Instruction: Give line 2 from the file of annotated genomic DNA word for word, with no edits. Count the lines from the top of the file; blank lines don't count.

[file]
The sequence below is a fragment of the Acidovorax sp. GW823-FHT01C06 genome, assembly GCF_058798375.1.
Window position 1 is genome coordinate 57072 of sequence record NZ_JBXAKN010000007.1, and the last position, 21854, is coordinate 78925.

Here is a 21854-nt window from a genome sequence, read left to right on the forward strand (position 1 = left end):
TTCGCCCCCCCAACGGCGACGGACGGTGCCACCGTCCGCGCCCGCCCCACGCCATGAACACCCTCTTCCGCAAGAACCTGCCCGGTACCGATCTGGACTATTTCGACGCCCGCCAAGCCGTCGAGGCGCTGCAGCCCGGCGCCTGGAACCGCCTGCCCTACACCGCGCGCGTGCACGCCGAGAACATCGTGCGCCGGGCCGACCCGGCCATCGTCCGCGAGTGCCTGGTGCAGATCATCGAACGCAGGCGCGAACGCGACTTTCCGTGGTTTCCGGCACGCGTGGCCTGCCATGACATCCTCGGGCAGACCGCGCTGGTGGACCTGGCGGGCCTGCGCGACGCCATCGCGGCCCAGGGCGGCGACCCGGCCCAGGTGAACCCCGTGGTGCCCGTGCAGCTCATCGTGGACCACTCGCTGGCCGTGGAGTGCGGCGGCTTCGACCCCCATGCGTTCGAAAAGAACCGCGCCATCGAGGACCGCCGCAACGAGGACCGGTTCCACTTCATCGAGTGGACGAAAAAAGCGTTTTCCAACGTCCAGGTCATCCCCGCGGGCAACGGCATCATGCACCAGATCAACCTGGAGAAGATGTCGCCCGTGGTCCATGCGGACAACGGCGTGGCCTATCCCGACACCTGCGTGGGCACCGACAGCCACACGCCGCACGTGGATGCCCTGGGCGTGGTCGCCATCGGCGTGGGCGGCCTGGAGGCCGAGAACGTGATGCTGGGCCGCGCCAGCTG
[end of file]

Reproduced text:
Window position 1 is genome coordinate 57072 of sequence record NZ_JBXAKN010000007.1, and the last position, 21854, is coordinate 78925.